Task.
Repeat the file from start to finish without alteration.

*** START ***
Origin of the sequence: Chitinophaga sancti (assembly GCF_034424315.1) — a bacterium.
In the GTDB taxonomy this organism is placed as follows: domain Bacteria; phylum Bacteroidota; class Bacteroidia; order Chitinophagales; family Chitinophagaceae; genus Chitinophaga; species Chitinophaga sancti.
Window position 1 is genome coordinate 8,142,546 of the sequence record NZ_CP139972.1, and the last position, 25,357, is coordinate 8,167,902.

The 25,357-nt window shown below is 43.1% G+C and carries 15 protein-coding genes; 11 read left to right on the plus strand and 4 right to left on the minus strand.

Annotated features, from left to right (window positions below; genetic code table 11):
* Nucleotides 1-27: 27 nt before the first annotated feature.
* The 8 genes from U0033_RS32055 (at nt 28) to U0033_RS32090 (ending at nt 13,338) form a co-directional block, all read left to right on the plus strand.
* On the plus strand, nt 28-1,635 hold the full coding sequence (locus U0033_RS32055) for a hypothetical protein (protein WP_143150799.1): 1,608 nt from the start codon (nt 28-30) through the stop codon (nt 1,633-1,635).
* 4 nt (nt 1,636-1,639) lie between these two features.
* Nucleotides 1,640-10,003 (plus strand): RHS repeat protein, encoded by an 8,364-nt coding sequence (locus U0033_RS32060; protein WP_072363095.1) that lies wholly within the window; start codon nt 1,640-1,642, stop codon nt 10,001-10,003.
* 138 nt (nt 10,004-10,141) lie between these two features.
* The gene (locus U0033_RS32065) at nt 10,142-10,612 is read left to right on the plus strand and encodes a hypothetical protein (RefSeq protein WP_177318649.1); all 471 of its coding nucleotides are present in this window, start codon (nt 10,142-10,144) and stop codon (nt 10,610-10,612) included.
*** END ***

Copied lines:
Origin of the sequence: Chitinophaga sancti (assembly GCF_034424315.1) — a bacterium.
In the GTDB taxonomy this organism is placed as follows: domain Bacteria; phylum Bacteroidota; class Bacteroidia; order Chitinophagales; family Chitinophagaceae; genus Chitinophaga; species Chitinophaga sancti.
Window position 1 is genome coordinate 8,142,546 of the sequence record NZ_CP139972.1, and the last position, 25,357, is coordinate 8,167,902.

The 25,357-nt window shown below is 43.1% G+C and carries 15 protein-coding genes; 11 read left to right on the plus strand and 4 right to left on the minus strand.

Annotated features, from left to right (window positions below; genetic code table 11):
* Nucleotides 1-27: 27 nt before the first annotated feature.
* The 8 genes from U0033_RS32055 (at nt 28) to U0033_RS32090 (ending at nt 13,338) form a co-directional block, all read left to right on the plus strand.
* On the plus strand, nt 28-1,635 hold the full coding sequence (locus U0033_RS32055) for a hypothetical protein (protein WP_143150799.1): 1,608 nt from the start codon (nt 28-30) through the stop codon (nt 1,633-1,635).
* 4 nt (nt 1,636-1,639) lie between these two features.
* Nucleotides 1,640-10,003 (plus strand): RHS repeat protein, encoded by an 8,364-nt coding sequence (locus U0033_RS32060; protein WP_072363095.1) that lies wholly within the window; start codon nt 1,640-1,642, stop codon nt 10,001-10,003.
* 138 nt (nt 10,004-10,141) lie between these two features.
* The gene (locus U0033_RS32065) at nt 10,142-10,612 is read left to right on the plus strand and encodes a hypothetical protein (RefSeq protein WP_177318649.1); all 471 of its coding nucleotides are present in this window, start codon (nt 10,142-10,144) and stop codon (nt 10,610-10,612) included.